“Since Almighty God has revealed Himself to be Triune to the satisfaction of all who trust that revelation…” – LCR

    You could have just stopped right there. I don’t trust any “revelations” to be had from a group of old men claiming to be speaking for god or deciding which group of old stories speak for god. And, however flawed you might think the scientific method is, I will put my “trust” in those that can back up their words with facts and repeatable results.

    “A demand for proof means only that you stuck on measuring illusion.” – Northern_Witness

    On the contrary, “a demand for proof” is exactly what keeps me from “measuring illusions.”

  • Laurence Charles Ringo

    Wow…it’s a little sad,but mostly humorous,that you could do no better than that,Craptacular.But not unexpected;you and those of your ilk doubtless feel a sense of safety crouching down in the cramped confines of your truncated,tiny little finite minds and shriveled,dry dusty souls…how pitiful. ( By the way,I have no trouble with legitimately applied science;it has served mankind tremendously well.So your assumptions about how I view the scientific method and life -enhancing research is woefully misinformed.No suprise there;your overweening hubris won’t let you think otherwise.)

  • Jim Reed

    It’s a process and something that we have to go through. I went through it over 40 years ago. You struggle to believe in Christianity, and believe in Jesus, and believe in the commonality of the Christian bond with the rest of your family, and friends, and church. You tell yourself you believe 100 percent, and are completely committed in your love for Jesus, and will remain that way. But there is that little feeling you have that it doesn’t quite make sense. There is an almost all encompassing coverup so that questions just aren’t expressed, because we all want to be on the good side and go to heaven. Some of us just get stuck on that little feeling that if it doesn’t make sense, then the questioning must be done. The questioning just cascades, and you feel better because you no longer have to do the pretend game for something that is clearly wrong, and the more you look at it the more obvious the mistake was. That is the process.

  • PapayaSF

    It is generally not a good idea to write a book about that which one has limited knowledge.

    This is an inapt criticism. The book is not about transhumanist’s ideas of God. The book is about transhumanism in general, about which the authors have enough knowledge to write the book. Read their bios. Religious/spiritual issues are a small part of the book. Admitting to “limited knowledge” of the private beliefs of many thousands of people seems like humility.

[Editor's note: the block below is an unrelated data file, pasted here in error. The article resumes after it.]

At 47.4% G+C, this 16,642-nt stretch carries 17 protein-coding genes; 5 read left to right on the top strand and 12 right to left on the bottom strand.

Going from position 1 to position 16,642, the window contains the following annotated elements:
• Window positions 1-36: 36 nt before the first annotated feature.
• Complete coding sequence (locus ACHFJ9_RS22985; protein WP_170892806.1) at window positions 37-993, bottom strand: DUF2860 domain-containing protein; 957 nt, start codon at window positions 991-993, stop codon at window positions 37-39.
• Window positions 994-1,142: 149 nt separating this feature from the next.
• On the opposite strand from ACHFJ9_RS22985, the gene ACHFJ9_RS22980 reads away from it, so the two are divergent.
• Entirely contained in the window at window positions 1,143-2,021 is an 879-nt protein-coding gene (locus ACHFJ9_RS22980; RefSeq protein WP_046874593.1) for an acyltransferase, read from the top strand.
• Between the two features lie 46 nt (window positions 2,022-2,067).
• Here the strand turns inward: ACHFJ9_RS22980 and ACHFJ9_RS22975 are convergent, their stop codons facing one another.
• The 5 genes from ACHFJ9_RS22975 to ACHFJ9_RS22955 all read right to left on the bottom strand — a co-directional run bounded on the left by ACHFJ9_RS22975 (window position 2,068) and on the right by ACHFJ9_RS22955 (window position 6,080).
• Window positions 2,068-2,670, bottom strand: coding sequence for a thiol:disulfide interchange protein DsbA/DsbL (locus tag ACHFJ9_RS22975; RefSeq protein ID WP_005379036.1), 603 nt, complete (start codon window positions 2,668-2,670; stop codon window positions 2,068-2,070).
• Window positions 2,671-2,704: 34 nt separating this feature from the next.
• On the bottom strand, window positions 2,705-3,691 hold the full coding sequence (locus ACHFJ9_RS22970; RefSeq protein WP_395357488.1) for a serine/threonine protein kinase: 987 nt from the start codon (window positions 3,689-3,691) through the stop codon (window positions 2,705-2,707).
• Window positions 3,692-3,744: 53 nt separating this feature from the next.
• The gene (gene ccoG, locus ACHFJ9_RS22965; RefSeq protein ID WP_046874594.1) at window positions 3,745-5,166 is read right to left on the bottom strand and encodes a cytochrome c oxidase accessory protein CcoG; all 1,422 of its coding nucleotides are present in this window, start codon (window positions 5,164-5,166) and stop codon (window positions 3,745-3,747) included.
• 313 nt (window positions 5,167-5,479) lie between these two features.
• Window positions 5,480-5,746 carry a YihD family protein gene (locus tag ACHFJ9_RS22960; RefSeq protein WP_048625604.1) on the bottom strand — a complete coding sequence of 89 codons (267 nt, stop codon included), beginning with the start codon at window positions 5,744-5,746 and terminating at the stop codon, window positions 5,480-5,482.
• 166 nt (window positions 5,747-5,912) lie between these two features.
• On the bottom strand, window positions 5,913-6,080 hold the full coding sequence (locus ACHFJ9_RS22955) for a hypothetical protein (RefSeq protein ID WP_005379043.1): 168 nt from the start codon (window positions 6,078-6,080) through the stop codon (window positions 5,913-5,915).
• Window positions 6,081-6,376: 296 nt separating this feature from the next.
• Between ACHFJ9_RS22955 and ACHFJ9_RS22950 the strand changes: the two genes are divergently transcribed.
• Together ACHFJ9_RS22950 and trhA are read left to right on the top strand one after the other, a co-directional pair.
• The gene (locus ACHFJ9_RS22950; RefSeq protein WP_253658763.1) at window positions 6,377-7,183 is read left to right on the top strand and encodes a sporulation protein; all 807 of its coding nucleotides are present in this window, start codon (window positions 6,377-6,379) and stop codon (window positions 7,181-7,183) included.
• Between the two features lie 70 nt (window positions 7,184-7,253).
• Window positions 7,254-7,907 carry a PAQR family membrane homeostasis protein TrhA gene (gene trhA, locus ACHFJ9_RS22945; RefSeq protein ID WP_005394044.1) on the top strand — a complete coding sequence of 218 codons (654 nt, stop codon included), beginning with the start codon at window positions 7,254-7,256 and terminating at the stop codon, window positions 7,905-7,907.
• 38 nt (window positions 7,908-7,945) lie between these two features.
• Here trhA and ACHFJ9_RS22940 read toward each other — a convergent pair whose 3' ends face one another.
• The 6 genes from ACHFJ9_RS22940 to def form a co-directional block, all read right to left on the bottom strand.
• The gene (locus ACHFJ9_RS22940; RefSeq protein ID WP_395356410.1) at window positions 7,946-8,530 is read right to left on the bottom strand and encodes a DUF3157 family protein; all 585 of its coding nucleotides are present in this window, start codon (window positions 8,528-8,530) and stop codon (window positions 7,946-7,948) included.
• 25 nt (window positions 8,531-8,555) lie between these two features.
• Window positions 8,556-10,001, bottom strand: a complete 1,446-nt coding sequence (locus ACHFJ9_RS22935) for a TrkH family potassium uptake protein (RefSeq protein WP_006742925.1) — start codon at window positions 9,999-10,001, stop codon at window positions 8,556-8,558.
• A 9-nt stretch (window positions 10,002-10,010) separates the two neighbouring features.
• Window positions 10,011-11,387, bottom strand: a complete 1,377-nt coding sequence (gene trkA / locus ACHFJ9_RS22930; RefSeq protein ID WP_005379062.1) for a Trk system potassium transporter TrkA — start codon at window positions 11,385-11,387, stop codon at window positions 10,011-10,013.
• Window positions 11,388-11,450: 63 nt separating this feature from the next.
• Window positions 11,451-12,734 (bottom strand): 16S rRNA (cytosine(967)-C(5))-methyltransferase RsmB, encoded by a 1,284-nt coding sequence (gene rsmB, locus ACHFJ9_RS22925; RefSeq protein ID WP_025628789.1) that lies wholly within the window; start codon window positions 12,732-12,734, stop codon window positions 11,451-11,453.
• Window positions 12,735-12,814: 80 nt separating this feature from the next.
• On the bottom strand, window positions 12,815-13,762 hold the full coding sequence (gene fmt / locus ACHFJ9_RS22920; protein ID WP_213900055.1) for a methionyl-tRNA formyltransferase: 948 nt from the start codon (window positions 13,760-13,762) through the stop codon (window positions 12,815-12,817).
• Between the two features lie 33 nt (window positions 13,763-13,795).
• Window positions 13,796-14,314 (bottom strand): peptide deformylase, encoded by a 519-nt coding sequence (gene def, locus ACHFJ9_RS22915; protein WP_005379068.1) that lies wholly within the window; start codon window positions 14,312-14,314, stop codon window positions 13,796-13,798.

• PapayaSF

    You seem to enjoy using a computer on the internet, though. I think those count as “stuff.” ;->

  • Northern_Witness

    When an author admits that he has limited knowledge of his subject matter it does not seem that he has “enough” knowledge to publish. Perhaps he should have accepted his self-verdict and not published. There are many books that have been written by authors who have limited knowledge of their subject matter and their publishing only demonstrates that lack of knowledge. Virtually any book written by an Atheist about religion falls into that category (with the possible exceptions of Mystical Atheists or Spiritual Atheists).

    It was you that mention God and Transhumanism not me. Please do not attribute words and meanings to me that I did not make.

  • Northern_Witness

    Mr. Reed has been dead many times but doesn’t know it.

  • Jim Reed

    All people know about religion is what they learned from others. Follow it back and it leads ultimately nowhere. A book about religion is probably better if it is written by someone who has minimal indoctrination into religion.

  • Northern_Witness

    Your first statement is opinion only and wrong. It serves to highlight your ignorance about religion. Everything of yours that follows is wrong as well.

  • Jim Reed

    Think about it. What people know about religion, they learned in church, from people who teach them about religion, and that is the same place those people learned their religion. Other than just hearing from one person down the chain to the next, they also have the feeling that they get in their hearts of the Spirit talking to them. But they also learned that from church, and it is just one of the religious things passed down from generation to generation. When you get down to it, religion is nothing but religion.

  • PapayaSF

    You seem to be missing my point. The book is about transhumanism, about which the authors have bios which indicate enough knowledge to write the book. The book is a survey of a large and deep field, so inevitably it can’t go into infinite detail on every subtopic. One author admitted to limited knowledge about the views of God held by transhumanists, and you picked that as your example. But that is not startling or some sort of flaw, because that aspect is not the “subject matter” of the book, any more than are transhumanist political beliefs (briefly covered), or transhumanist tastes in music or computer operating systems or ethnic restaurants.